Thursday, July 21, 2011

Couscous with Veggies, Chickpeas, Toasted Almonds, Herbs & A Little Spice

We are in the midst of a very ugly heat wave here in Philadelphia, which I will not bore you with the details of. Except that it is ugly, I am too hot, and I don't want to talk about it. Except to say that I would pay double the value of my student loans for a freak July blizzard. Which is a lot. Moving on.

They (the internet) tell me that whole-wheat couscous is popular amongst the vegetarian set, which I guess shouldn't really surprise me. It's easy to prepare, versatile in its seasoning potential, and can be loaded up with a ton of veggies and beans for a delicious complete-protein meal. So here is the version that I came up with tonight. I got a bit cavalier with combining flavors, so measurements are approximate:

"2 servings" of whole wheat couscous; 3/4 cup before cooking
1 1/2 cups broccoli florets, cut small
1 1/2 cups chickpeas, canned and thoroughly rinsed or fully cooked
2 plum tomatoes, diced and seeded
2-3 good pinches paprika, to taste
2 teaspoons dried dill
1 tablespoon lemon juice, white wine vinegar or jarring juice from queen olives or something similar. (I used the juice from a jar of pepperoncini, which worked great.)
1-2 tablespoons dried parsley, or about 1 tablespoon fresh, coarsely chopped
A few fresh basil leaves per serving, torn
3/4 cup onion, finely chopped
1/2 cup toasted almond slivers
Salt and pepper, to taste
1 tablespoon olive oil

Makes 3 main-dish servings.

1. Cook couscous according to package directions.
2. Toss with everything except the basil and almonds.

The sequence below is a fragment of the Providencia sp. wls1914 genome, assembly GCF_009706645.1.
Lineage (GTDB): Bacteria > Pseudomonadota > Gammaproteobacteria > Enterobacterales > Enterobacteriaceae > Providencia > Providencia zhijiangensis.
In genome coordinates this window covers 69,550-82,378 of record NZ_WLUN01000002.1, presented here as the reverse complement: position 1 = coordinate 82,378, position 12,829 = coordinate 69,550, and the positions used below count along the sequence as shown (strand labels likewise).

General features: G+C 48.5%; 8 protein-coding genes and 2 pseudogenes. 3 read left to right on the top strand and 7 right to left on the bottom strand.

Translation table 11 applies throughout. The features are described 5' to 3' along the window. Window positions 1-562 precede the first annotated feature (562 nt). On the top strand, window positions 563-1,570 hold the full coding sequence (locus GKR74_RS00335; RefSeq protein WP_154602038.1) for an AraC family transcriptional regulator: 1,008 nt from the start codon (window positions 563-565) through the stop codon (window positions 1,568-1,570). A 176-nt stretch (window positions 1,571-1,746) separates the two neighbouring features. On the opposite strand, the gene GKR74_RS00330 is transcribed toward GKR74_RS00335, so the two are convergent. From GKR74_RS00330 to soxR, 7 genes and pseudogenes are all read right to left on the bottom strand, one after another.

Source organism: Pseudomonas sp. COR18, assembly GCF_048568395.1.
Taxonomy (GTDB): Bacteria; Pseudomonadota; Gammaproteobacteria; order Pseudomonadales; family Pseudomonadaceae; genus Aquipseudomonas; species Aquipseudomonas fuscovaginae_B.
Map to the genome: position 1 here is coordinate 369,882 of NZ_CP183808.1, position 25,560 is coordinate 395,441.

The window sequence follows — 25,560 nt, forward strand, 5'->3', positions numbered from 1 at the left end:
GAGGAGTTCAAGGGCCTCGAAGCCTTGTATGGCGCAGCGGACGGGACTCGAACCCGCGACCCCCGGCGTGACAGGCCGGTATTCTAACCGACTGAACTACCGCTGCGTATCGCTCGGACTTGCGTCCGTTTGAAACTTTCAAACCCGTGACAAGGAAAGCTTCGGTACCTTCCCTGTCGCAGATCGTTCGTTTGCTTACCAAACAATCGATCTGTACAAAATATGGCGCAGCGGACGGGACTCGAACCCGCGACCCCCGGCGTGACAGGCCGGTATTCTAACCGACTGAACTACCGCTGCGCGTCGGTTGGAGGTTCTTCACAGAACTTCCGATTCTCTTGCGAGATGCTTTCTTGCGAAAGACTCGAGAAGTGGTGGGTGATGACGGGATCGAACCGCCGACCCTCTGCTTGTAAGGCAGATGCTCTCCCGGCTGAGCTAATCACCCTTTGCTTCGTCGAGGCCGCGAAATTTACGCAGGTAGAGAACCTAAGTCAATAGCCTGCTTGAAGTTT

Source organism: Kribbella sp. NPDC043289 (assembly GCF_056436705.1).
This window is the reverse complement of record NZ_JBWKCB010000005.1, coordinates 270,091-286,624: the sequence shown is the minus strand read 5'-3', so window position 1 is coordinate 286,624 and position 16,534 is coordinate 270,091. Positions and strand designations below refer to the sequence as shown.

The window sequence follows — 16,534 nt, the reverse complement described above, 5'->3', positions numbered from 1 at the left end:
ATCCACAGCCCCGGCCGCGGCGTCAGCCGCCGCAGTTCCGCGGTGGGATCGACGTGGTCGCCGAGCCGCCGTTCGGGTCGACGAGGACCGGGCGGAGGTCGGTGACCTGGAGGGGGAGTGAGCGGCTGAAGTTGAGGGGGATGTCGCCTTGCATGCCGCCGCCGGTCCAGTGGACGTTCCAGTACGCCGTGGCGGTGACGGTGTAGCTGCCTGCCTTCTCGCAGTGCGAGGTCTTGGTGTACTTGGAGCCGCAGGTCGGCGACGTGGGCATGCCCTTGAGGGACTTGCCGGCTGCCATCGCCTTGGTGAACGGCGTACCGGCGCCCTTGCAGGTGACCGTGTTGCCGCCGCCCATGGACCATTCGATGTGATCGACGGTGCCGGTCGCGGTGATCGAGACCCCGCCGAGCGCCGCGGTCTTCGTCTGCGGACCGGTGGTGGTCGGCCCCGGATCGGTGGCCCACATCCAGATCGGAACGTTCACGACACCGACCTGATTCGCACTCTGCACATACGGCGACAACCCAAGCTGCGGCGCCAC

3. Transfer couscous mixture to plates or a serving platter, and sprinkle with basil leaves and toasted almond slivers - as much or as little as you want.

Cook's Notes: 1) Toasting almond slivers is easy: Toss one-layer's-worth in a dry frying or saute pan and cook over medium heat, stirring frequently, until toasty in color and deliciously aromatic. This doesn't take long. 2) Since I didn't precisely measure the liquids that went into this dish, I would say to start with a little and see how you like it. Of course, if you find that your couscous is a bit too dry, you can add a bit more olive oil and/or juice.
I know - paprika, basil, dill and broccoli - not the most common combination. At the last moment I wondered - what was I thinking? Well, I don't have an answer to that, but somehow this became a delightful combination. Brady hit the nail on the head - it's definitely different, but definitely delicious. The paprika brings a bit of the spice factor while the chickpeas add body and protein, the almonds add crunch and the whole thing is rather herby and delicious.
Couscous in progress. Yumyumyum.
There is probably no way to significantly mess this up. Diced bell peppers would also be delicious in this herb-spice-veggie combination, in addition to or instead of the tomato. It's super easy and also vegan! Everybody wins.

Quote of the Day: Couscous - the food so nice they named it twice. ~ Dale Denton, Pineapple Express (2008)

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